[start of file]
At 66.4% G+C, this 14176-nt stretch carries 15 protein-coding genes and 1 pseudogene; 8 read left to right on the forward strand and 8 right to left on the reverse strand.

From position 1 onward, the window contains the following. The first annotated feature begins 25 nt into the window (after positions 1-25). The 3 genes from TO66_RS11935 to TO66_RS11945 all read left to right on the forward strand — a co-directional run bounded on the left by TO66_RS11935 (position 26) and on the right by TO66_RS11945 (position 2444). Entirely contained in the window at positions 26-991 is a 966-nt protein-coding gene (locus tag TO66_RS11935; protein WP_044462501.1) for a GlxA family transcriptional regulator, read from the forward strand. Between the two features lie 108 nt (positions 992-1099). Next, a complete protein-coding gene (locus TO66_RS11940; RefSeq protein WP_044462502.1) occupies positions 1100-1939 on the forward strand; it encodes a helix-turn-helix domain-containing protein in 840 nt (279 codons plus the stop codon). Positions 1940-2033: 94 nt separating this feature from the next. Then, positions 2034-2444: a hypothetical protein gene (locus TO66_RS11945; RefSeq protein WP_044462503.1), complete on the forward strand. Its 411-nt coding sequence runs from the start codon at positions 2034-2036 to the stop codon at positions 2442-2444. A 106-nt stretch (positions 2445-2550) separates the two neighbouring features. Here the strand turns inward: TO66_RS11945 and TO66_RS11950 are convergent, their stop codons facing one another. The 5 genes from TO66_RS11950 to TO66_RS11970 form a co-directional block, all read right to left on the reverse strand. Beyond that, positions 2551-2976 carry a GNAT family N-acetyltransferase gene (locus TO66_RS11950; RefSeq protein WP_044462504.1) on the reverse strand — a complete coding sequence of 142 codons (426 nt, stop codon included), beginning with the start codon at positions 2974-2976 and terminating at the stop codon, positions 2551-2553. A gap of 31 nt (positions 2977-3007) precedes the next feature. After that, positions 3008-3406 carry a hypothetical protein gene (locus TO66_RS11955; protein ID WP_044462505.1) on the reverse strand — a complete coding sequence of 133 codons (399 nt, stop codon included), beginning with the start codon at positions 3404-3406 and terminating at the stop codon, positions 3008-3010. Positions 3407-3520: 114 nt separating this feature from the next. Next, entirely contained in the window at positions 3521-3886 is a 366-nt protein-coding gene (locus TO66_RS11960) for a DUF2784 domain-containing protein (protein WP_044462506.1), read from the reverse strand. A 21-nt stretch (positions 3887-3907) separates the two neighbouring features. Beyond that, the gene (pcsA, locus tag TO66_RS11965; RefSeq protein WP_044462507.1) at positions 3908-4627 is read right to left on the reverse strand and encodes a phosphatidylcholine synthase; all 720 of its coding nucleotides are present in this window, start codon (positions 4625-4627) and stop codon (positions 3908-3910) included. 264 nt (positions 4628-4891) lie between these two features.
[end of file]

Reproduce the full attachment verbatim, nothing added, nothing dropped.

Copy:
At 66.4% G+C, this 14176-nt stretch carries 15 protein-coding genes and 1 pseudogene; 8 read left to right on the forward strand and 8 right to left on the reverse strand.

From position 1 onward, the window contains the following. The first annotated feature begins 25 nt into the window (after positions 1-25). The 3 genes from TO66_RS11935 to TO66_RS11945 all read left to right on the forward strand — a co-directional run bounded on the left by TO66_RS11935 (position 26) and on the right by TO66_RS11945 (position 2444). Entirely contained in the window at positions 26-991 is a 966-nt protein-coding gene (locus tag TO66_RS11935; protein WP_044462501.1) for a GlxA family transcriptional regulator, read from the forward strand. Between the two features lie 108 nt (positions 992-1099). Next, a complete protein-coding gene (locus TO66_RS11940; RefSeq protein WP_044462502.1) occupies positions 1100-1939 on the forward strand; it encodes a helix-turn-helix domain-containing protein in 840 nt (279 codons plus the stop codon). Positions 1940-2033: 94 nt separating this feature from the next. Then, positions 2034-2444: a hypothetical protein gene (locus TO66_RS11945; RefSeq protein WP_044462503.1), complete on the forward strand. Its 411-nt coding sequence runs from the start codon at positions 2034-2036 to the stop codon at positions 2442-2444. A 106-nt stretch (positions 2445-2550) separates the two neighbouring features. Here the strand turns inward: TO66_RS11945 and TO66_RS11950 are convergent, their stop codons facing one another. The 5 genes from TO66_RS11950 to TO66_RS11970 form a co-directional block, all read right to left on the reverse strand. Beyond that, positions 2551-2976 carry a GNAT family N-acetyltransferase gene (locus TO66_RS11950; RefSeq protein WP_044462504.1) on the reverse strand — a complete coding sequence of 142 codons (426 nt, stop codon included), beginning with the start codon at positions 2974-2976 and terminating at the stop codon, positions 2551-2553. A gap of 31 nt (positions 2977-3007) precedes the next feature. After that, positions 3008-3406 carry a hypothetical protein gene (locus TO66_RS11955; protein ID WP_044462505.1) on the reverse strand — a complete coding sequence of 133 codons (399 nt, stop codon included), beginning with the start codon at positions 3404-3406 and terminating at the stop codon, positions 3008-3010. Positions 3407-3520: 114 nt separating this feature from the next. Next, entirely contained in the window at positions 3521-3886 is a 366-nt protein-coding gene (locus TO66_RS11960) for a DUF2784 domain-containing protein (protein WP_044462506.1), read from the reverse strand. A 21-nt stretch (positions 3887-3907) separates the two neighbouring features. Beyond that, the gene (pcsA, locus tag TO66_RS11965; RefSeq protein WP_044462507.1) at positions 3908-4627 is read right to left on the reverse strand and encodes a phosphatidylcholine synthase; all 720 of its coding nucleotides are present in this window, start codon (positions 4625-4627) and stop codon (positions 3908-3910) included. 264 nt (positions 4628-4891) lie between these two features.